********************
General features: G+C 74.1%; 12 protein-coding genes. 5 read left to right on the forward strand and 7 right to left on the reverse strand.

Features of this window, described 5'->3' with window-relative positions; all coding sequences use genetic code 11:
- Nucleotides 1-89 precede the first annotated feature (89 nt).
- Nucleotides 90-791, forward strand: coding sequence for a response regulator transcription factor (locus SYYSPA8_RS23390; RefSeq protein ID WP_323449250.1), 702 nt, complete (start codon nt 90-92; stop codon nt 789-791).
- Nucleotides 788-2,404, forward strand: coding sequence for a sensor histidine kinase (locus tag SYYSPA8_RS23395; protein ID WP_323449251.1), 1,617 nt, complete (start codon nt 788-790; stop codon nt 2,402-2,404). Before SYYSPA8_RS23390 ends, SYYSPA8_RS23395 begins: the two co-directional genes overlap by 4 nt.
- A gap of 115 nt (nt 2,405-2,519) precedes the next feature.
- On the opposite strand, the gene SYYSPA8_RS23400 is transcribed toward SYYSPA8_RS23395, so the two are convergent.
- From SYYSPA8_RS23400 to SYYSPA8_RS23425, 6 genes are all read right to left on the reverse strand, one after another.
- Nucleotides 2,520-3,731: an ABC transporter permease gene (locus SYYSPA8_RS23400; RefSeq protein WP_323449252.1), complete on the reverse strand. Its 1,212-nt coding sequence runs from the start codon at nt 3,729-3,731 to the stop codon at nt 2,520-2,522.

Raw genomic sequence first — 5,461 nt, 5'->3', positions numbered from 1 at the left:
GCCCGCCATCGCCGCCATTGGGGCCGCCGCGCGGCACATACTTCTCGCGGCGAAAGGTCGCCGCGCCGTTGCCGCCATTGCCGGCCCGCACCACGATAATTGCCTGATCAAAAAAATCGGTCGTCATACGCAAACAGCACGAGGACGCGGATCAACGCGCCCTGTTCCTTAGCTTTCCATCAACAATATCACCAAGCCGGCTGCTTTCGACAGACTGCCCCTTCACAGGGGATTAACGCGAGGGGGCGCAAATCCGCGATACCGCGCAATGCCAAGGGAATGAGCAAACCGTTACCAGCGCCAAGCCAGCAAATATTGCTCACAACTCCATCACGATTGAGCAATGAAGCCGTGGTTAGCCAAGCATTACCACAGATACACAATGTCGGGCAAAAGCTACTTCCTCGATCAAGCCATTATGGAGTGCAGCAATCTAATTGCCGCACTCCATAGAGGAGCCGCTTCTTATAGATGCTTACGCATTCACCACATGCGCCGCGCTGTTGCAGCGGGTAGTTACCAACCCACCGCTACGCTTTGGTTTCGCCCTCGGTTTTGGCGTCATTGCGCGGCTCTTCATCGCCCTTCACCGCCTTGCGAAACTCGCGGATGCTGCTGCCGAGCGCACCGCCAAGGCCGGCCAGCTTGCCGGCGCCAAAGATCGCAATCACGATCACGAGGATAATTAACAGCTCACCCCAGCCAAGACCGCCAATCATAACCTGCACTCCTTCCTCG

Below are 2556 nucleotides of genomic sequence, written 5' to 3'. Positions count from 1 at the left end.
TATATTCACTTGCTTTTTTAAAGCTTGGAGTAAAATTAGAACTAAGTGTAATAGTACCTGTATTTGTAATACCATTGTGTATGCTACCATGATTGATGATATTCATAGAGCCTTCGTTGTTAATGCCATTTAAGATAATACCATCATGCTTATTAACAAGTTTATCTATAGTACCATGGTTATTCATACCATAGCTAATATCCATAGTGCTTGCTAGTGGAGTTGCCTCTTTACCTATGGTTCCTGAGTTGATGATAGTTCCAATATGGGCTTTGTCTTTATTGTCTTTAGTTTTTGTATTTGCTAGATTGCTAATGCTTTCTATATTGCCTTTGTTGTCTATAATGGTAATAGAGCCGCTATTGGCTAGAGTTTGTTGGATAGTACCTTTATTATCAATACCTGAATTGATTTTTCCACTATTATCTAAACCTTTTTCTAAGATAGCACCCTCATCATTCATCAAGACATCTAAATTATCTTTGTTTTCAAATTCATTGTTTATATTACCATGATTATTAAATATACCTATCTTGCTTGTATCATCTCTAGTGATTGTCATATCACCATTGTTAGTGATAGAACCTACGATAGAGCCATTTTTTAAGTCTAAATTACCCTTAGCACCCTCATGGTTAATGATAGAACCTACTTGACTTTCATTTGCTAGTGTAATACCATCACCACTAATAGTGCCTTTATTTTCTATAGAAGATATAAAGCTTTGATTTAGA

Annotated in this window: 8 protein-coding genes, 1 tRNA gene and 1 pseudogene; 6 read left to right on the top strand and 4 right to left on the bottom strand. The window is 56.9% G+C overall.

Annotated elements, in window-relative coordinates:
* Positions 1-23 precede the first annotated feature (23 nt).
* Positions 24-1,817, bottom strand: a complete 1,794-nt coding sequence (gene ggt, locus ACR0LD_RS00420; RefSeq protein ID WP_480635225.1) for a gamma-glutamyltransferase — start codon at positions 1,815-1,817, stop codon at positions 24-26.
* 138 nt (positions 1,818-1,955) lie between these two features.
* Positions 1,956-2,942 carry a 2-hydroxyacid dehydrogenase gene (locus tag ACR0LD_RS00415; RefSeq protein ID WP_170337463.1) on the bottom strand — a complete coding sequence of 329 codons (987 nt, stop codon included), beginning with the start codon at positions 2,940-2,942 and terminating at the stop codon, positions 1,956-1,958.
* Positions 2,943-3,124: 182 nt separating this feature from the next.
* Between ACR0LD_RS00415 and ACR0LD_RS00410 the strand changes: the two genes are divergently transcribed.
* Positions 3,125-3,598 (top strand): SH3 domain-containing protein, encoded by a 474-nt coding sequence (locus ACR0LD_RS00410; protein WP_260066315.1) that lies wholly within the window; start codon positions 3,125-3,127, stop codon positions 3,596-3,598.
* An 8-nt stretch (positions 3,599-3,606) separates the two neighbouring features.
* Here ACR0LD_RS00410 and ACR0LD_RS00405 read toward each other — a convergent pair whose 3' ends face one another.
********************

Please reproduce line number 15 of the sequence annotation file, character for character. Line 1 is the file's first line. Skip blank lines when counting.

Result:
Annotated elements, in window-relative coordinates: